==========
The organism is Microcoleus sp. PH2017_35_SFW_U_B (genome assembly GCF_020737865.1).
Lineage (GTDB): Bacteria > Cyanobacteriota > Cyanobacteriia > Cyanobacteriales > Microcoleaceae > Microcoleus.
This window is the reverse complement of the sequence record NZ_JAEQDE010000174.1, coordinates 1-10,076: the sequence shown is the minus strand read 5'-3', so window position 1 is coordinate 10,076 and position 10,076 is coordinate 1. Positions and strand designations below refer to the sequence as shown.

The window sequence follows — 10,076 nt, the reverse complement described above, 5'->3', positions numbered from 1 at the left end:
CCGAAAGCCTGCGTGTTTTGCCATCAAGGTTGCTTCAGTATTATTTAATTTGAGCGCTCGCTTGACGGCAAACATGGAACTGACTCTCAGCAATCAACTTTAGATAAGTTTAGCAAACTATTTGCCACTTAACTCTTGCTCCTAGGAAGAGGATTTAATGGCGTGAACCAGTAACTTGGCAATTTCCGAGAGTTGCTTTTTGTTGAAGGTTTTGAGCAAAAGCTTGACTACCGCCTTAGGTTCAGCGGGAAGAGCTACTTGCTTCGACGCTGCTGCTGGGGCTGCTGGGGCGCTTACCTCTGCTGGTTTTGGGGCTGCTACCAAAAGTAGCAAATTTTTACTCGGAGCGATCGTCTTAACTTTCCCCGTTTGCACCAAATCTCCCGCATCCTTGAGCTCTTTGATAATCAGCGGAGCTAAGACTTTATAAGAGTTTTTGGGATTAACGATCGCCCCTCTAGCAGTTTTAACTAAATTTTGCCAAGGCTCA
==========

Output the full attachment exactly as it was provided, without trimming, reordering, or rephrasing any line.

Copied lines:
The organism is Microcoleus sp. PH2017_35_SFW_U_B (genome assembly GCF_020737865.1).
Lineage (GTDB): Bacteria > Cyanobacteriota > Cyanobacteriia > Cyanobacteriales > Microcoleaceae > Microcoleus.
This window is the reverse complement of the sequence record NZ_JAEQDE010000174.1, coordinates 1-10,076: the sequence shown is the minus strand read 5'-3', so window position 1 is coordinate 10,076 and position 10,076 is coordinate 1. Positions and strand designations below refer to the sequence as shown.

The window sequence follows — 10,076 nt, the reverse complement described above, 5'->3', positions numbered from 1 at the left end:
CCGAAAGCCTGCGTGTTTTGCCATCAAGGTTGCTTCAGTATTATTTAATTTGAGCGCTCGCTTGACGGCAAACATGGAACTGACTCTCAGCAATCAACTTTAGATAAGTTTAGCAAACTATTTGCCACTTAACTCTTGCTCCTAGGAAGAGGATTTAATGGCGTGAACCAGTAACTTGGCAATTTCCGAGAGTTGCTTTTTGTTGAAGGTTTTGAGCAAAAGCTTGACTACCGCCTTAGGTTCAGCGGGAAGAGCTACTTGCTTCGACGCTGCTGCTGGGGCTGCTGGGGCGCTTACCTCTGCTGGTTTTGGGGCTGCTACCAAAAGTAGCAAATTTTTACTCGGAGCGATCGTCTTAACTTTCCCCGTTTGCACCAAATCTCCCGCATCCTTGAGCTCTTTGATAATCAGCGGAGCTAAGACTTTATAAGAGTTTTTGGGATTAACGATCGCCCCTCTAGCAGTTTTAACTAAATTTTGCCAAGGCTCA